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Page 27. 1. 23. dele an. 1. 29. for his read is. p. 230. 1. 21. for O read of.



142. 1. 30. for more read mere. p. 143. 171. 1. 28. for formerly read formally. p. 443. 1. 6. for here read her.

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Dramatis Perfonæ.

DON PEDRO, Prince of Arragon.
Leonato, Governor of Messina.
Don John, Baftard-Brother to Don Pedro.
Claudio, a young Lord of Florence, Favourite to Don


Benedick, a young Lord of Padua, favour'd likewife by

Don Pedro.

Balthazar, Servant to Don Pedro:
Antonio, Brother to Leonato.
Borachio, Confident to Don John.
Conrade, Friend to Borachio.

} two foolish Officers.

Hero, Daughter to Leonato.
Beatrice, Neice to Leonato.

Margaret, } two Gentlewomen, attending on Hero.


A Friar, Meffenger, Watch, Town-Clerk, Sexton, and Attendants.

SCENE, Meffina in Sicily.

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loft in this action?

ACT I. SCENE I. SCENE, a Court before Leonato's Houfe.

Enter Leonato, Hero, and Beatrice, with a Meffenger.

Learn in this letter, that Don Pedro of
Arragon comes this night to Melfina.

Melf. He is very near by this; he was not three leagues off when I left him. Leon. How many gentlemen have you

Meff. But few of any Sort, and none of Name.

Leon. A victory is twice itself, when the atchiever brings home full numbers; I find here, that Don Pedro hath bestowed much honour on a young Florentine, call'd Claudio.

Meff. Much deferved on his part, and equally remembred by Don Pedro: he hath borne himself beyond the promise of his age, doing in the figure of a lamb the feats of a lion: he hath, indeed, better bet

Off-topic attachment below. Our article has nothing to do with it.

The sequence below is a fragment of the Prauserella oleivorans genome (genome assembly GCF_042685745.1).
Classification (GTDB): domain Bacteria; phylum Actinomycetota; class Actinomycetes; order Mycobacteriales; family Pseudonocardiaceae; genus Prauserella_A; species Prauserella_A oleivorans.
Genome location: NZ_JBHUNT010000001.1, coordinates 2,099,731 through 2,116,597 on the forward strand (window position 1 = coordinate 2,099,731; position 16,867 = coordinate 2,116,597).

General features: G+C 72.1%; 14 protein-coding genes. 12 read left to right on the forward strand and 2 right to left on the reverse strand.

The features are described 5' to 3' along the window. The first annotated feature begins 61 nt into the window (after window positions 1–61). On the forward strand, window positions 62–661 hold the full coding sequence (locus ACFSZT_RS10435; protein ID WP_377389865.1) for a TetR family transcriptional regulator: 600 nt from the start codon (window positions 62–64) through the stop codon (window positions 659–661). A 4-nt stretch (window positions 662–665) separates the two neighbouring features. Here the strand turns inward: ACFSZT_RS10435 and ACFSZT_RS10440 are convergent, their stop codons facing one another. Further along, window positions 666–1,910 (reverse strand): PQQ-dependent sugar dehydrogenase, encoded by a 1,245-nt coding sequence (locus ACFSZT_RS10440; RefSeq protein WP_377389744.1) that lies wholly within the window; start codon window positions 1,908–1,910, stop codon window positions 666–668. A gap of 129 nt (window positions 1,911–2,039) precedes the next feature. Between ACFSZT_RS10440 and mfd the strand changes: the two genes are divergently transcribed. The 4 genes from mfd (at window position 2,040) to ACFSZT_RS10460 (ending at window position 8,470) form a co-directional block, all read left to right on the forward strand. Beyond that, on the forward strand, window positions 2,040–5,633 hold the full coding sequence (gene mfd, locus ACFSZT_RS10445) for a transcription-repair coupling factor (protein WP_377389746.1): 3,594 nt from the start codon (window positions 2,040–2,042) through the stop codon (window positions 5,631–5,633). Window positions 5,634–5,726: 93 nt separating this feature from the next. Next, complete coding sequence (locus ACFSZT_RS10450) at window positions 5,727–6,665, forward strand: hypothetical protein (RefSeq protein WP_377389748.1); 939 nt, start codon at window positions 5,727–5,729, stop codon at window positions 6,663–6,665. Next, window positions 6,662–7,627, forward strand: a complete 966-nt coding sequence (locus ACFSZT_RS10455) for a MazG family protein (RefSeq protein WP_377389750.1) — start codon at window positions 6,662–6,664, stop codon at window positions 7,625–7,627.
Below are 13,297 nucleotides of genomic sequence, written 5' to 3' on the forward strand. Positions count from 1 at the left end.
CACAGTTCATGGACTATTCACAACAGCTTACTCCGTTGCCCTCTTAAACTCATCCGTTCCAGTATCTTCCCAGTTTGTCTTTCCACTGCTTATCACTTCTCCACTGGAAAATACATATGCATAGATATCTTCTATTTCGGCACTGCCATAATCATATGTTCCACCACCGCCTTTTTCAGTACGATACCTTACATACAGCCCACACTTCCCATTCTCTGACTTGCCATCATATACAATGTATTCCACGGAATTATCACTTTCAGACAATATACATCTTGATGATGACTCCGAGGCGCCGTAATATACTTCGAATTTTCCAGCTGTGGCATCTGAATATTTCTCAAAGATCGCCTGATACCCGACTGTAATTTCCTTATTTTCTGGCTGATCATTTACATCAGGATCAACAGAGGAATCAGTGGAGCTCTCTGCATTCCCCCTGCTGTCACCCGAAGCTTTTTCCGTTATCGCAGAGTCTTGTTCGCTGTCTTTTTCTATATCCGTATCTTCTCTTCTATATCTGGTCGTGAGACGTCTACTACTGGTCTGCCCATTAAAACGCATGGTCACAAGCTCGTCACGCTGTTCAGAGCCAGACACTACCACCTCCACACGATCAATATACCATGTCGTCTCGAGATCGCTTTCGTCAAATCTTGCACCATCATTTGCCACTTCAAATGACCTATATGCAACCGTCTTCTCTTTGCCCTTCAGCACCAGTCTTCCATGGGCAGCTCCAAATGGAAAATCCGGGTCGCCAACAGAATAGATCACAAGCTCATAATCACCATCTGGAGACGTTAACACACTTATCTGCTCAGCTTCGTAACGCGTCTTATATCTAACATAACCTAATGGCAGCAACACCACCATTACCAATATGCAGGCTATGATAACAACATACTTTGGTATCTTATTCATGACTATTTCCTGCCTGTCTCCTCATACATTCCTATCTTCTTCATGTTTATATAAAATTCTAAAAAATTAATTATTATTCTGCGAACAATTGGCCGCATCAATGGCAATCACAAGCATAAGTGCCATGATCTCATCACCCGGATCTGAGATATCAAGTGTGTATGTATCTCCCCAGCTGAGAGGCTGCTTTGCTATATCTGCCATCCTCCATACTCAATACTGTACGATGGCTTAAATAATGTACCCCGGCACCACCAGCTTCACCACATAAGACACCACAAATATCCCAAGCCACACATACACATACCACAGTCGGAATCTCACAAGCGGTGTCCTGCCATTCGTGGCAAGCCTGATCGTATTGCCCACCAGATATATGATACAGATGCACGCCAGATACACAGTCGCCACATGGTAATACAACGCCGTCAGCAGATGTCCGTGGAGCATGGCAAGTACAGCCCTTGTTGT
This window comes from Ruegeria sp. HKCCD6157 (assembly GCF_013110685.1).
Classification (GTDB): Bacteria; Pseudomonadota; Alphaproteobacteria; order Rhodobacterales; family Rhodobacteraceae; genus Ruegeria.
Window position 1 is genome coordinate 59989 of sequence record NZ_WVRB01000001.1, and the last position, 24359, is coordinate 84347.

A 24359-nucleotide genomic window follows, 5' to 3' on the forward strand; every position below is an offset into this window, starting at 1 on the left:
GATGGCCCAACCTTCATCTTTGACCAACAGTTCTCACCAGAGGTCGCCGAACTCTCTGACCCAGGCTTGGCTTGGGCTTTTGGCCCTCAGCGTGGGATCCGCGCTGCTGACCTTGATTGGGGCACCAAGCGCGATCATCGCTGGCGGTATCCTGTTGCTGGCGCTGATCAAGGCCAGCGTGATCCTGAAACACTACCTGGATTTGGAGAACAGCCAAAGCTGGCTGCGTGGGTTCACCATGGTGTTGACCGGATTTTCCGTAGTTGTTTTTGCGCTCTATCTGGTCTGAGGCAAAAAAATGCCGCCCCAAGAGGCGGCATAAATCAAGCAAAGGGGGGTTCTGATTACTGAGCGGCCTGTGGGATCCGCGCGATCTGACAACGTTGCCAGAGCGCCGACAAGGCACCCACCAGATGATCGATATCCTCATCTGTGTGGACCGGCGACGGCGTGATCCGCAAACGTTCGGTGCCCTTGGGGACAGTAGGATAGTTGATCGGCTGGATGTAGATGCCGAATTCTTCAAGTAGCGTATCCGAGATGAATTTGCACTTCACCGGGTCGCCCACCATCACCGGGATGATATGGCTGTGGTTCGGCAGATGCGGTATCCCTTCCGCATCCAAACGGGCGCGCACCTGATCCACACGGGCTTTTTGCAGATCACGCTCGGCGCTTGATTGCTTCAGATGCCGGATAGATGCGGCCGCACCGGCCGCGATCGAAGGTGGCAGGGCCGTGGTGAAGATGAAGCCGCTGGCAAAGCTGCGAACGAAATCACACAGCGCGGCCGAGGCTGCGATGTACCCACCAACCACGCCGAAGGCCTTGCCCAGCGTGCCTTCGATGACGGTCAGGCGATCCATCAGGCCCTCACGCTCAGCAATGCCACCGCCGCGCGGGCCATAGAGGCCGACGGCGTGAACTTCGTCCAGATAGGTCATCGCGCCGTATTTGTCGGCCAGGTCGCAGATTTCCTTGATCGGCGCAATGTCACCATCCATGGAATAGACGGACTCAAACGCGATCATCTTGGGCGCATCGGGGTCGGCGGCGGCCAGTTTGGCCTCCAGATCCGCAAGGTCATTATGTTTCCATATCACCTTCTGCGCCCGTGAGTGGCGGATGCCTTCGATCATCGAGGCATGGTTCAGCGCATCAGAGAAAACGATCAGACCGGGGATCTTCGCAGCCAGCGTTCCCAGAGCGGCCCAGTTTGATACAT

I The Story from Ariofto, Orl. Fur. 1. 5.

B 2

Mr. Pope. ter'd

ter'd expectation, than you must expect of me to tell you how.

Leon. He hath an uncle here in Melfina will be very much glad of it.

Mell. I have already delivered him letters, and there appears much joy in him; even fo much, that joy could not fhew itself modeft enough, without a badge of bitterness.

Leon. Did he break out into tears?

Melf. In great measure.

Leon. A kind overflow of kindness. There are no faces truer than those that are fo wafh'd. How much better is it to weep at joy, than to joy at weeping! Beat. I pray you, is Signior Montanto return'd from the wars or no?



Meff. I know none of that name, Lady; there was none fuch in the army of any Sort.

Leon. What is he that you ask for, Neice?
Hero. My Coufin means Signior Benedick of Padua.
Meff. O, he's return'd, and as pleasant as ever he


Beat. He fet up his bills here in Messina, and challeng'd Cupid at the flight; and my Uncle's fool, reading the challenge, fubfcrib'd for Cupid, and challeng'd him at the bird-bolt. "I pray you, how many hath "he kill'd and eaten in thefe wars? but how many.

2 joy could not fhew it felf modeft enough, without a badge of bitterness.] This is judiciously exprefs'd. Of all the tranfports of Joy, that which is attended with tears is leaft offenfive; becaufe carrying with it this mark of pain, it allays the envy that ufually attends another's happiness. This he finely calls a modeft joy, fuch a one as did not infult the obferver by an indication of happiness unmixed with pain.

3 is Signior Montanto return'd] Montánte, in Spanish, is a huge two-handed-fword, given, with much humour, to one, the fpeaker would reprefent as a Boafter or Bravado.


there was none fuch in the army of any Sort.] Not meaning there was none fuch of any order or degree whatever, but that there was none fuch of any quality above the common.


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